Epic Games Utilizes Unreal Engine 4 for New PC Game Fortnite

Epic Games has been showing off its new Unreal Engine 4 game engine technology this year to both developers and the media during GDC and E3 2012. The independent game studio has also tasked a team of approximately 15 to work with UE4 and create a new online PC game, Fortnite.

The game is worth following because it evinces a very different visual look and feel for Epic Games, and also introduces new gameplay we've never seen before from this shooter-focused development studio. Gameplay will encourage a group of players (Epic is still tweaking how many) to band together to build forts during the day to withstand attacks from a wide assortment of monsters at night. Tanya Jessen, producer for Fortnite, talks about what’s in store for PC gamers with Fortnite in this exclusive interview.

Game On: Where did the idea for Fortnite come from?

Tanya Jessen: The idea for Fortnite actually came at the time when we were thinking a lot about different types of play styles, dynamic environments and crafting and building. All of this fun stuff combined with this childhood memory of what it was like to build forts in your backyard, or in your living room, and all the things you had to scavenge for to find them. That led up to this idea of Fortnite, which is a game where you and your friends go out and scavenge for stuff and discover the ability to build all sorts of unique and awesome-looking forts, and defend them against the enemies that are trying to attack you.

Can you talk about the different types of gameplay that’s built into this experience?

Jessen: Fortnite’s a really interesting game in that it’s being made for all sorts of different types of personalities. For people who really like action, there are guns and tools and melee combat. People who are a more of a support-type personality can aid their friends and will do things that will support them either in combat or scavenging, grabbing resources and making sure there’s enough for building. Our worlds are dynamic, and the idea is that scavenging is something that you’ll want to do on a long-term basis. There will be lots of new and unique places for you to visit and discover, for people who really love that.

What was the inspiration for the visual look of Fortnite?

Jessen: The Fortnite world is a totally unique art style for us, where we’re honing into this Pixar meets Tim Burton meets Looney Tune kind of vibe. Every element, everything that you see has its own personality, from the enemies to even the chairs and the dressers and stuff in the world, so that when you’re there you’re interested in finding out what happened.

How does the gameplay evolve between day and night?

Jessen: We’re actually not getting into too much detail there because Fortnite to us is a living project; it’s very iterative. We’re constantly tweaking and tuning the best scenarios. But the thing I can tell you is that Fortnite is a dangerous world all the time. It’s most dangerous at night and it is spooky at night, but during the day you have to make trade-offs about what you’re doing because there certainly are enemies in the environment that will attack you and stop you from scavenging or returning back to your base with supplies.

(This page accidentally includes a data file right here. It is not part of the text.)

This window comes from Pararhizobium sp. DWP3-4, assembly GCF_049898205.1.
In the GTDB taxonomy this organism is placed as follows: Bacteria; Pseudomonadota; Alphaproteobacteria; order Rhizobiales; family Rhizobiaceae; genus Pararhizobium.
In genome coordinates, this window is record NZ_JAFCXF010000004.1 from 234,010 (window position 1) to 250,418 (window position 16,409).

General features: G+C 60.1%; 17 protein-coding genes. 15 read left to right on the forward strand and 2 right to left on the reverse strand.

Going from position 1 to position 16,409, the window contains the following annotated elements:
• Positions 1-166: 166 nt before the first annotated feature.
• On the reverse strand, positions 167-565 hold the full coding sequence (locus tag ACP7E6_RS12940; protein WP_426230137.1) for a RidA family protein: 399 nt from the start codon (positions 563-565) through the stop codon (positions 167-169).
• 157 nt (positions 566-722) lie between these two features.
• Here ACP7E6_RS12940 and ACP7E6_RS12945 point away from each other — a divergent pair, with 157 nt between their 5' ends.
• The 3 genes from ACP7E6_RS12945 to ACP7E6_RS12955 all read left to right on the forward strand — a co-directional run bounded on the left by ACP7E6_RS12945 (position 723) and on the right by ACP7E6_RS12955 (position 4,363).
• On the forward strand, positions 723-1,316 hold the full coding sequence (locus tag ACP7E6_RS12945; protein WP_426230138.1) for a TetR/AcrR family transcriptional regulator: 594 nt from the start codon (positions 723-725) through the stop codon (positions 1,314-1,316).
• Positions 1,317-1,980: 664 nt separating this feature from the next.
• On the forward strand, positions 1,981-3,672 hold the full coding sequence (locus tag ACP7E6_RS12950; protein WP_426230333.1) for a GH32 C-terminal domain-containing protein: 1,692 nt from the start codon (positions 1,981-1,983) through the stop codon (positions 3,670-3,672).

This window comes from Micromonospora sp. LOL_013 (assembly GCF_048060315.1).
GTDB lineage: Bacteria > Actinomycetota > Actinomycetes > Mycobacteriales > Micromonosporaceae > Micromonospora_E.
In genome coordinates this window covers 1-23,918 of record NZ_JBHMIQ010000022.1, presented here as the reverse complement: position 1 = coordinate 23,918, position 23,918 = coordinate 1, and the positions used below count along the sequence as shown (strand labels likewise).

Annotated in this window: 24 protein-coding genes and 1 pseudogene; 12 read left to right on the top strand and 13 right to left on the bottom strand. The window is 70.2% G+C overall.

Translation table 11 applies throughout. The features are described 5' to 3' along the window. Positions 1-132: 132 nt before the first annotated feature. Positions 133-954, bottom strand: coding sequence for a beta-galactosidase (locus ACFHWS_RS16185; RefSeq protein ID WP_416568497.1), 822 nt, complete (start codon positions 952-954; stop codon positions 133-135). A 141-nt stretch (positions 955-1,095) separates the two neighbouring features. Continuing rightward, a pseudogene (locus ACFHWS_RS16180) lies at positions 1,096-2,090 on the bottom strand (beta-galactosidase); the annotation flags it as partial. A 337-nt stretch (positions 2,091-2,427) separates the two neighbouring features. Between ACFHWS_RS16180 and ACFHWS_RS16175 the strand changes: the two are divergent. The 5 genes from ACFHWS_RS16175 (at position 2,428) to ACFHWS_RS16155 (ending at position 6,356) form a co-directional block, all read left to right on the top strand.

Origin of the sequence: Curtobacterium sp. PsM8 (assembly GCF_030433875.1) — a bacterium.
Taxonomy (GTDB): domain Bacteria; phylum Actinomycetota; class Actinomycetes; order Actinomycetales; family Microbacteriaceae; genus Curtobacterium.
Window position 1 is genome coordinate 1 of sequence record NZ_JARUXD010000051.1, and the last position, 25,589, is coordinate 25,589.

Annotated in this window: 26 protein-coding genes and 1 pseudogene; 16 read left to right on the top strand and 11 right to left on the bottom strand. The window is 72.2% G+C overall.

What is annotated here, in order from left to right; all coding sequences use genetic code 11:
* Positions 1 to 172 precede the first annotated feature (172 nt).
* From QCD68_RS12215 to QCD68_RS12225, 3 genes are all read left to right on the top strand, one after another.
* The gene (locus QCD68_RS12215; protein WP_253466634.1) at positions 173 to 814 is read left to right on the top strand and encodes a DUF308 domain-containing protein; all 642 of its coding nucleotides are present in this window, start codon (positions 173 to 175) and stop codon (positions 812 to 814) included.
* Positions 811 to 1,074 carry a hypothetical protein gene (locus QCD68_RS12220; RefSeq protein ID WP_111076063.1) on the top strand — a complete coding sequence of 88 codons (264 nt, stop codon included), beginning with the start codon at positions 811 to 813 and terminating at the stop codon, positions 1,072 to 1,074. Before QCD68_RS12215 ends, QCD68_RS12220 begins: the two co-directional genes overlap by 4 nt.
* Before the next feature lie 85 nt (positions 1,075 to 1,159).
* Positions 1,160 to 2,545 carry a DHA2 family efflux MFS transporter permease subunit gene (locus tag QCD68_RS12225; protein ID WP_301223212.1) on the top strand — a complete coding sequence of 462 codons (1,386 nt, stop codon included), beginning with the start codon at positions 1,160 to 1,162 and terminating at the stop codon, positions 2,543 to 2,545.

What’s it like working with Unreal Engine 4?

Jessen: It’s a new engine. It’s been so good for the project because the new version of Kismet (the Unreal Engine scripting tool --Ed.), called Blueprint, allows us to put a lot more power into the hands of artists and designers. Before Unreal Engine 4, we had a programmer that had to do every little thing for polish and bug-fixing and all of that stuff. Now a programmer can just set it up and then hand it off to our artists to change the sounds, to change the animations and even link them together, so that the blueprints, themselves, work together.

For example, one of the things that we did was we set up [the Fortnite sky] so that it ran on a day and night cycle. Depending on the time of day, there would be different colors that would be displayed in the environments. Different locations of the sun or the moon in the sky would create different lighting scenarios. We linked that to other items in the other blueprints that were already in the game, like the streetlamps that would turn on automatically when the sun fell, or the clock that actually tells the actual time of the game in the environment. Those are things that all of the artists could make themselves once the original Blueprint was set up.

What role will gamers ultimately have in how this game progresses moving forward?

Jessen: Fortnite is going to be a living project, so this is really a game that we’re making for the gamers. We’re going to be very much looking at feedback that we get from the community and the people who are playing it and react to that feedback. We’re going to make more of things that you’re going to want to do in our game and that’s a big part of why we’re trying to appeal to all of these different types of personalities. We want people to play together and work together. Depending on what really resonates with people, we’re going to make more of that. We’re hoping to get out as quickly as we can and start getting feedback from people as soon as possible. That’s why the PC is such a great platform to allow us to create and expand on the game as we get player feedback.

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